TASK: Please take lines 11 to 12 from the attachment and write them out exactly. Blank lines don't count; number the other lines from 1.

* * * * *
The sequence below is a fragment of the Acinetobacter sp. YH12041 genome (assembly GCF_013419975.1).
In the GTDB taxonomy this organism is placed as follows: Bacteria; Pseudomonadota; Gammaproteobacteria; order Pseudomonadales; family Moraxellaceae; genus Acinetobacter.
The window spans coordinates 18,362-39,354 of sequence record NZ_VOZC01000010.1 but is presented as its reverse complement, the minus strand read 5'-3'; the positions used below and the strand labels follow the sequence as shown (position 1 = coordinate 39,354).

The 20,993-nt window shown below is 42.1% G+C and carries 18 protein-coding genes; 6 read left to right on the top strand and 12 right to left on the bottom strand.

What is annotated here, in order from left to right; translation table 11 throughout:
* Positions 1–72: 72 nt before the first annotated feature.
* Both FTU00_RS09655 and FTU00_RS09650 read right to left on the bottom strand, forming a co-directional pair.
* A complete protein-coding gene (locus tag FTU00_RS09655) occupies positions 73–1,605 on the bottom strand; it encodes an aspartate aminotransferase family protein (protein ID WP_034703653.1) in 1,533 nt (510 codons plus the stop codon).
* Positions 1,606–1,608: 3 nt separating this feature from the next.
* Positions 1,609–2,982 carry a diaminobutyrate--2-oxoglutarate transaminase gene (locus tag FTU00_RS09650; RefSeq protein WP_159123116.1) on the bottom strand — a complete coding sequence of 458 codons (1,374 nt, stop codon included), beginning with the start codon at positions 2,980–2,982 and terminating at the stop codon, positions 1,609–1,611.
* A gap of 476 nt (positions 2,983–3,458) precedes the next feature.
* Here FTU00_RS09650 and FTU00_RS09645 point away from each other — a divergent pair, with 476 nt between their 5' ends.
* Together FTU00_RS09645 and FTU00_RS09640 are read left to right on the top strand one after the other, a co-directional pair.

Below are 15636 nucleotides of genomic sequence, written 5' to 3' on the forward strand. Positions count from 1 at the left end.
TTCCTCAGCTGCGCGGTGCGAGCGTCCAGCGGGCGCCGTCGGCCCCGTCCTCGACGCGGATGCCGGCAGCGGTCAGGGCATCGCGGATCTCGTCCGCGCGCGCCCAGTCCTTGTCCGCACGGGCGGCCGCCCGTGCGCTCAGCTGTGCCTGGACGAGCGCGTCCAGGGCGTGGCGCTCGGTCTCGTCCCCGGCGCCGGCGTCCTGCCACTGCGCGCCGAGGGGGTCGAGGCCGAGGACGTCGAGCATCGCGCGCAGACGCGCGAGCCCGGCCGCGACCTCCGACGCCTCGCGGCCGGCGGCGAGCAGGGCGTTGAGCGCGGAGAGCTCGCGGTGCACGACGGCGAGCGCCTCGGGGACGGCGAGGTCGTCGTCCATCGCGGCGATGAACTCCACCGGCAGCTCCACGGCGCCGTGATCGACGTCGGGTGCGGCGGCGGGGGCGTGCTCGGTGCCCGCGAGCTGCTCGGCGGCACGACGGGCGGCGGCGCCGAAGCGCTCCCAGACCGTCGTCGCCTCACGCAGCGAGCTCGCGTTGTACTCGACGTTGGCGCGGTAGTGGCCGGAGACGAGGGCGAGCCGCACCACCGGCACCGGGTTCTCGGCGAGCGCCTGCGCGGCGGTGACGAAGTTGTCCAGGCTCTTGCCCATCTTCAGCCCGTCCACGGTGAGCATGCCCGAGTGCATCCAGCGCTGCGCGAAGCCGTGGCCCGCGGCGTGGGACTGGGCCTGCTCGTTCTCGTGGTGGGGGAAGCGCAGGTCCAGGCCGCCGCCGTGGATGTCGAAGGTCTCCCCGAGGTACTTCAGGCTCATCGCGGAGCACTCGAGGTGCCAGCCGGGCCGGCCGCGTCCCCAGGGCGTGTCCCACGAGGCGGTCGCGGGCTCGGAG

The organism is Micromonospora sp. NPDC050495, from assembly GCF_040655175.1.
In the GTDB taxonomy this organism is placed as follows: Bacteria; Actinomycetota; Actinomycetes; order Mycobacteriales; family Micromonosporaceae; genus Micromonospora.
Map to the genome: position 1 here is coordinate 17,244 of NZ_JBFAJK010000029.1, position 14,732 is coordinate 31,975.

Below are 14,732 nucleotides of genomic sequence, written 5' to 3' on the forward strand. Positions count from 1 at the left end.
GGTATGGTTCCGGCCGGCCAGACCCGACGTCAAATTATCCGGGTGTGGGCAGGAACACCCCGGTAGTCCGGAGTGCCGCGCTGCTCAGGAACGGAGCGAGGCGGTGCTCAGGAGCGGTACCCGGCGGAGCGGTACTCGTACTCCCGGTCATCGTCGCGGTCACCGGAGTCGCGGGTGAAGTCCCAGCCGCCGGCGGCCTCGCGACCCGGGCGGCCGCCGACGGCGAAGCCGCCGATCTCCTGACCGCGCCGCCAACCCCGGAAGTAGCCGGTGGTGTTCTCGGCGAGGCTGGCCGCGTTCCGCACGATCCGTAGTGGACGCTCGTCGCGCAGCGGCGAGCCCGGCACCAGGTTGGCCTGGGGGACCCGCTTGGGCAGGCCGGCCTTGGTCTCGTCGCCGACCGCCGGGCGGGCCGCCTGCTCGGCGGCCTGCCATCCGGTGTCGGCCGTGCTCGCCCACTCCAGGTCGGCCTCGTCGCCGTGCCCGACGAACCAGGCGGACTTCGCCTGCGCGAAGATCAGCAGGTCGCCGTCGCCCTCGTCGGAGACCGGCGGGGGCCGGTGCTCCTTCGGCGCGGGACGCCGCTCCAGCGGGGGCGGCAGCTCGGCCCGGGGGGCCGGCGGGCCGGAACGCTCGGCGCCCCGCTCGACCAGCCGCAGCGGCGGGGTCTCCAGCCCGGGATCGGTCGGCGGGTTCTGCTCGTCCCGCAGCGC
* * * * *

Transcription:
* A gap of 476 nt (positions 2,983–3,458) precedes the next feature.
* Here FTU00_RS09650 and FTU00_RS09645 point away from each other — a divergent pair, with 476 nt between their 5' ends.